Pedestrians strolling down Madison Avenue this summer are confronted by two competing narratives for the economic health of the high-end retail zone on the Upper East Side: large numbers of vacant storefronts mixed in with a wave of construction and rehabilitation projects.
While in recent years the number of empty locations has approximately doubled along Madison Avenue from 57th Street to 86th Street, new construction and rehabilitation work is filling other spaces, as the accompanying slide show of photographs by The Real Deal shows.
Of the 350 storefronts on the strip, there are now 30 vacant sites compared to an estimated 14 in September 2007, data from the Madison Avenue Business Improvement District, which covers the 29-block stretch, indicates.
And commercial brokerage CB Richard Ellis reported this month that rents on Madison Avenue from 57th to 72nd streets had fallen 31 percent to $829 per square foot in the second quarter of 2009 from $1,087 at the end of last year.
Despite the dark retail picture, this month there were 20 storefronts undergoing some construction on the 1.6-mile stretch from 57th to 86th streets, and 16 stores new to Madison Avenue have opened since September 2008, the BID figures said.
“It is a difficult time for the luxury marketplace. Some businesses for a variety of different reasons may have gone out of business or are looking for a new direction,” BID President Matthew Bauer said. But despite the downturn, new retailers continue to open on the street. “There is a very loyal marketplace and it is a good time to invest in the street,” he said.
He did not think New Yorkers would be put off by the combination of empty stores and intense construction.
“Gee whiz. New York City is a place of constant business and constant change. This is nothing of particular great difficulty for shoppers,” he said.
The heaviest concentration of construction is on the block between 63rd and 64th streets, where five projects are ongoing. Longchamp is undertaking a gut rehab of its building at 713 Madison Avenue while two doors down Devi Kroell, at 717 Madison Avenue, is constructing a new retail store. Across the street David Yurman, at 712 Madison Avenue, is building out a new location. The other projects are F.P. Journe at 721 Madison Avenue and JPMorgan Chase Private Bank, at 726 Madison Avenue.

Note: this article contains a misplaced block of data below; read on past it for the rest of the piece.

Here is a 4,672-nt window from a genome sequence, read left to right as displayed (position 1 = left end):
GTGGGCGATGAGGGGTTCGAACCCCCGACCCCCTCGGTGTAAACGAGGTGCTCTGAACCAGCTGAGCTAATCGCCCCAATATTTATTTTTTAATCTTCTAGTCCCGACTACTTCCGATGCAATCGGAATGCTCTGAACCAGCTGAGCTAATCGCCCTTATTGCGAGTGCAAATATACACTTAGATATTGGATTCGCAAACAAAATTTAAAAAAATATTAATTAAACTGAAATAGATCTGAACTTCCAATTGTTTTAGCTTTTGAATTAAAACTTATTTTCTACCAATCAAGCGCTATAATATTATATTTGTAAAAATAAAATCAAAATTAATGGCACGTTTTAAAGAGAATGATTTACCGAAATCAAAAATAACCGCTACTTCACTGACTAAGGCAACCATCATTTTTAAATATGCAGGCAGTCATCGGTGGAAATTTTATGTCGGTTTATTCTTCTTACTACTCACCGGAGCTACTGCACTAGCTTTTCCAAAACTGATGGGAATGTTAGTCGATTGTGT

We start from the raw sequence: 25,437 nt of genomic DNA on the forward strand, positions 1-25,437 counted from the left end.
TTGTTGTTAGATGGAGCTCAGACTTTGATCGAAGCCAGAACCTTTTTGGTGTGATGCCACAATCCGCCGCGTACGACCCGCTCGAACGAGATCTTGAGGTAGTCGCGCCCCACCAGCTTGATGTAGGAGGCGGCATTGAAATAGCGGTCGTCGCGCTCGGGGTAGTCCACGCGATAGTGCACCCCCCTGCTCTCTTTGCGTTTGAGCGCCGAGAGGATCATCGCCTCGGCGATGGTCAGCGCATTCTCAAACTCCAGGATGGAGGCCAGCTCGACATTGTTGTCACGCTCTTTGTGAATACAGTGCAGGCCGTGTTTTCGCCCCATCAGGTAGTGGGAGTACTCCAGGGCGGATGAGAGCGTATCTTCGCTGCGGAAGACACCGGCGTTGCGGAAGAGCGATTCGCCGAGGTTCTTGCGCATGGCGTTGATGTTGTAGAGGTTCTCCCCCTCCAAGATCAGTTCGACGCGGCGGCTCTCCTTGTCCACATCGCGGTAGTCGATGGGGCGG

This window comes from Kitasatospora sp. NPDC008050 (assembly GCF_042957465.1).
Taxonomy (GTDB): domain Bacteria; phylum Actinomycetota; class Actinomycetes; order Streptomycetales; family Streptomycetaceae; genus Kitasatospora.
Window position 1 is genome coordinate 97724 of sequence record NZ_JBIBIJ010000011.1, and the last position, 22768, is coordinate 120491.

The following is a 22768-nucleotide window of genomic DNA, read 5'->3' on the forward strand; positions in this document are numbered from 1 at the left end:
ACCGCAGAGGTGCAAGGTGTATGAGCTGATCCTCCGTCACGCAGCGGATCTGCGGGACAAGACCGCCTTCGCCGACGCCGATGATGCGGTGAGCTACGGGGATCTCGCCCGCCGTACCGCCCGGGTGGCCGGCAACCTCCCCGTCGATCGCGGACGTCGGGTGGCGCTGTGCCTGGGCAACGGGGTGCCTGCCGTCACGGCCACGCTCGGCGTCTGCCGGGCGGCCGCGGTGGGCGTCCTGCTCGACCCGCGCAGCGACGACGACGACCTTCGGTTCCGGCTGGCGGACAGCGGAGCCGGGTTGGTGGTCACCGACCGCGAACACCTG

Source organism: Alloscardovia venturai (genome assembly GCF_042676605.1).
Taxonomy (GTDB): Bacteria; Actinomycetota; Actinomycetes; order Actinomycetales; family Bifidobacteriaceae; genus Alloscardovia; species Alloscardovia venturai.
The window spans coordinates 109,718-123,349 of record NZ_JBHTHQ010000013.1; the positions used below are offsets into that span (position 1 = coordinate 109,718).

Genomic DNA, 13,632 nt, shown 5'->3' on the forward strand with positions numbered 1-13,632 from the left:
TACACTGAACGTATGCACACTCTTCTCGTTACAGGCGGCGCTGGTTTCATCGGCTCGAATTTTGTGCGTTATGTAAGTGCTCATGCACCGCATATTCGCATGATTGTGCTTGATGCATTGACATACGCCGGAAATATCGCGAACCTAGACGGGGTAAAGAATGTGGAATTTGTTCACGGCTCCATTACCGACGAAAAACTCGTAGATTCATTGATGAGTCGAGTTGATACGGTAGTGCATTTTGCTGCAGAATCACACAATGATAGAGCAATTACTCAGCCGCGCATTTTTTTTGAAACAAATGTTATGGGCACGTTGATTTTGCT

One highly visible project is the location for Hermes’ first men’s only store, at 690 Madison Avenue at 62nd Street, where the five-story building site has been wrapped entirely in orange.
Brokers taking the long view said the current downturn was the most serious in decades.
“This one has been the worst of all of them,” Gene Meer, president of the New York office of Friedland Realty, said of the four recessions he has experienced in his nearly 30 years brokering leases on Madison Avenue.
In addition to the recession, property owners are reluctant to budge on rents, slowing lease signings, he said.
“The landlords see the value of the property and don’t want to see a fire sale. [But] I believe in the next 12 to 18 months there will be a strong and vibrant retail market” on the rebound, he said.
Meanwhile, some tenants will have to live with leases signed at the top of the market, when average asking rents were above $1,200 per square foot.
He said watchmaker Girard-Perregaux, which signed at 701 Madison Avenue last fall, was such a tenant.
“They signed and subleased from another company and they really paid a high rent,” he said, but would not disclose the figure.